Six years ago, when I was a fifth grader at Lowell Elementary School, my class went on a field trip to the Mountain School. None of us knew anything about it except that it was a three day, overnight field trip and the older kids said it was, “The best thing ever.” This sentiment held true when it was our turn.
We left home in the morning on a chilly fall day, loading our bags (including the requested rain gear, coats, cameras and pajamas) and sleeping bags underneath a school bus before piling in. What followed felt like the longest drive ever, even though it couldn’t have been more than an hour. We were just so excited! I remember passing the time talking to my friends and the bus driver about the movie Pirates of the Caribbean which, at the time, was coming to theaters.
When we finally reached the location, we climbed out of the bus and saw a bounty of wonderful nature. There were trees everywhere, along with rocks, logs, trails and trademark Pacific Northwest mountains, all more beautiful than I had ever seen them. We were awestruck at the sight of this unadulterated nature and thus our Mountain School experience began.
Over the past 28 years, the North Cascades Institute has provided the nationally recognized Mountain School program for fifth graders in Northwest Washington. Annually, the program serves about 2,400 students from the Bellingham, Sedro Woolley, Anacortes, Mount Vernon, and Concrete school districts. Typically, a school will bring their whole class of fifth graders up to the Learning Center, where they will stay for three days and participate in various outdoor activities like hiking.
“The goal of Mountain School is interconnectedness,” explains Kimber Burrows, Mountain School manager. “The whole idea is to build that bridge to your home community and understand that we’re all connected and things happening up here in the mountains have an effect, because we’re all connected by a waterway.”
Over the course of three days, students participate in activities that go with each day’s theme. Day one focuses on abiotic or nonliving nature (like rocks), so students complete activities like looking at the watershed, learning about orographic effect or going to the beach to learn about alluvial valleys. Day two focuses on biotic or living organisms, so activities range from learning about living elements of the ecosystem to Each One Teach One, where each student becomes an expert on a biotic subject and they teach each other about their respective areas of expertise. The culmination of the curriculum is on Day three, when students learn about how biotic and abiotic species relate to each other and finally, how each and every one of us is connected.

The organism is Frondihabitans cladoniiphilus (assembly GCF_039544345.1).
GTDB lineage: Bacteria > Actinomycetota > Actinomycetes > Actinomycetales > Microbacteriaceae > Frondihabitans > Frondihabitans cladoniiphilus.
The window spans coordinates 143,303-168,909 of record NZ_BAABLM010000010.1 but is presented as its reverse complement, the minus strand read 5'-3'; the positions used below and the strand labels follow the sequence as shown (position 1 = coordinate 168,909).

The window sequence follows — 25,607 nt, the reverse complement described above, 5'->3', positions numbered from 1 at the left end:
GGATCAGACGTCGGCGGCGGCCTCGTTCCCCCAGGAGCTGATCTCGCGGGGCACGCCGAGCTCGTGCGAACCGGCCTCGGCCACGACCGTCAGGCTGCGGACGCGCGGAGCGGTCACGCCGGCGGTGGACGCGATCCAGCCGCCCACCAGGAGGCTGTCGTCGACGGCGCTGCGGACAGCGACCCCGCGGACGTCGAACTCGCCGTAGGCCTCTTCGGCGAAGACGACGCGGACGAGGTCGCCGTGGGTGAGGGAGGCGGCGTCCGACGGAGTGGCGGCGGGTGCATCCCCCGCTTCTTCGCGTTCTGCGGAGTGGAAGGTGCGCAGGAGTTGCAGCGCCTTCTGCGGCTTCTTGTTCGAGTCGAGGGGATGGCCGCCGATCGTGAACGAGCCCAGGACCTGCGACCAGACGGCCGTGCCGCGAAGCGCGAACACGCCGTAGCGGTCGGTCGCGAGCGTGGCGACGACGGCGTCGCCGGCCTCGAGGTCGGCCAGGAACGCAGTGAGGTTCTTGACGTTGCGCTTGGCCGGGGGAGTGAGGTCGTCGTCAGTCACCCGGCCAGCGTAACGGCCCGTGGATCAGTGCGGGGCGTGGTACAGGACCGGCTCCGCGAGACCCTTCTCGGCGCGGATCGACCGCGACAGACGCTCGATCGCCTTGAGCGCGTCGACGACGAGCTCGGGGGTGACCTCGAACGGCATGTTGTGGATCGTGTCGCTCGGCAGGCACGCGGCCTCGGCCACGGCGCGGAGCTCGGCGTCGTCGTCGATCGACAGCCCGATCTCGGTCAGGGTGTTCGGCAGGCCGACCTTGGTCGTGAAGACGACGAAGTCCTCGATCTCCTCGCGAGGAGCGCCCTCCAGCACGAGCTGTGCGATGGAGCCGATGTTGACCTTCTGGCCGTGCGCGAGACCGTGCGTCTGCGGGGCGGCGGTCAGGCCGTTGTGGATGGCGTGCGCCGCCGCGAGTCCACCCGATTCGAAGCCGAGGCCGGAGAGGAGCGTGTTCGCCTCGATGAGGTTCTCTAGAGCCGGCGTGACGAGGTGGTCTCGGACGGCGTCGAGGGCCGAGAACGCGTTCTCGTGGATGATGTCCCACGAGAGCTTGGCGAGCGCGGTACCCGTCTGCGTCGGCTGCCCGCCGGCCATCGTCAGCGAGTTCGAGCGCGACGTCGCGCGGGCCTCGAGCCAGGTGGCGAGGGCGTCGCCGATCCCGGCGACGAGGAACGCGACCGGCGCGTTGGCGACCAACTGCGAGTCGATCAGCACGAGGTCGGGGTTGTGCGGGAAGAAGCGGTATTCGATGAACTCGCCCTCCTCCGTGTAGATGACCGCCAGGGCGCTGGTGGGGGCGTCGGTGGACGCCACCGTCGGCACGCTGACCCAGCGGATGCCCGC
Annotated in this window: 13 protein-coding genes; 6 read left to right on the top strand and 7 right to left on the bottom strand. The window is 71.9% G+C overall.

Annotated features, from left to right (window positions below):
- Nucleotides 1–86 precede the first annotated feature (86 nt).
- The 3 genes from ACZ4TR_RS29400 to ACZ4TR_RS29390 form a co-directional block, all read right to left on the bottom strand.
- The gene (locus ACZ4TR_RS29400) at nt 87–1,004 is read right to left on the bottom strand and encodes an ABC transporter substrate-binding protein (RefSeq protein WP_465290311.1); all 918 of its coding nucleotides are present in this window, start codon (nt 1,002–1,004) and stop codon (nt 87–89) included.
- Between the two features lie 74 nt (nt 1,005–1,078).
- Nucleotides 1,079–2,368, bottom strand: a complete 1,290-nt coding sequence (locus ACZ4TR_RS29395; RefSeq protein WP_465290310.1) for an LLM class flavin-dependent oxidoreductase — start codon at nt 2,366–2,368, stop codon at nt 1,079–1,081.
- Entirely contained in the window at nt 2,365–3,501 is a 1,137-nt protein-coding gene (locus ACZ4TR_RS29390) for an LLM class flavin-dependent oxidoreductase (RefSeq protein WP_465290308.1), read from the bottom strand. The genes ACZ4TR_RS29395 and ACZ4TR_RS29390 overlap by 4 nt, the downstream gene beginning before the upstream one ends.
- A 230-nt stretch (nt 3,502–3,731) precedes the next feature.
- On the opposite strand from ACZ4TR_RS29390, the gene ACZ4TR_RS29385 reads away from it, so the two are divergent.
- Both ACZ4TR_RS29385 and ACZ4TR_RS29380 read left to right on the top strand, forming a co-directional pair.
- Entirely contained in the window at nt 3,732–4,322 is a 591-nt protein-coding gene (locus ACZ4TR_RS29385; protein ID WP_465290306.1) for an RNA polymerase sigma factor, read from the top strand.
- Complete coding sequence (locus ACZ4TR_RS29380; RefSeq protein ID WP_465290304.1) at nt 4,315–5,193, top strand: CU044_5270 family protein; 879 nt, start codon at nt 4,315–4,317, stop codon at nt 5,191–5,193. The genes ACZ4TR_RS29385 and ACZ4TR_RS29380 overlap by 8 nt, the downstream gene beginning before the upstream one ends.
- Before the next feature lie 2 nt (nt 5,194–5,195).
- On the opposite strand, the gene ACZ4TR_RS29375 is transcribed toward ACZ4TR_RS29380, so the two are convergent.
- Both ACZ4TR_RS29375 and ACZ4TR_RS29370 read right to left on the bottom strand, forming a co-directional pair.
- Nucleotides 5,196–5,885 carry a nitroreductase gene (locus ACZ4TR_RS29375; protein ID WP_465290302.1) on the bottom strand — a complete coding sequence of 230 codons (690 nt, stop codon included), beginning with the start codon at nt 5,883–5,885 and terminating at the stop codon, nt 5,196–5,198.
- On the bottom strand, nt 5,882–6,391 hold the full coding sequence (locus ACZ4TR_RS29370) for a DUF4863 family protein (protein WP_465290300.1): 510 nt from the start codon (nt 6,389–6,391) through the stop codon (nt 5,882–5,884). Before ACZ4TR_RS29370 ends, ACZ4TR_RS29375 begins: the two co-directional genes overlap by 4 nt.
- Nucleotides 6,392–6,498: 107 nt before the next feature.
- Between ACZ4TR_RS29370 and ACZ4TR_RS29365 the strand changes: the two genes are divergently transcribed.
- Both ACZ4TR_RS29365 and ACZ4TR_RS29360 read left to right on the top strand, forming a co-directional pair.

“Then, at the closing ceremony, we allow students time to either just think about or verbally share what we call an unselfish wish,” says Burrows. “As they leave Mountain School and they reflect on their experience here, what is their unselfish wish? For some of them it’s very personal and something specific to them but for others it can be something that they wish for all people. It’s a really touching time and it’s really magical.”
Something that also makes the Mountain School program unique is its reach. Burrows moved to Washington after working for an environmental youth outreach program in Denali, Alaska. She was interested in coming down here because of the impact that the program could potentially have given the larger population to size ratio in Washington. “I really was compelled to put my energy and my compassion into a program that has more reach,” she says, “and that’s what Mountain School has. Mountain School has longevity, so you can talk to adults that come even as parent chaperones that were mountain schoolers.” She has found that in the Pacific Northwest, this program has quickly become a fifth grade rite of passage because of that longevity.
The program also involves more people than just the students. Many Learning Center instructors are graduate students who are completing their teaching residency with the institute. “I’m working with a grad student right now who is doing his master’s work through Western Washington Huxley,” Burrows says. “He attended Mountain School so it’s interesting to get his perspective.” She knows several graduate students who were once mountain schoolers and are now pursuing a career in teaching or environmental education.
In its many years of operation, Mountain School has touched numerous lives like mine. In recalling my Mountain School experience and all the fun I had there, I remember this was the first time I felt like I was part of something bigger. This is due to the all-encompassing unity that nature provides and, of course, the opportunity that Mountain School gave me.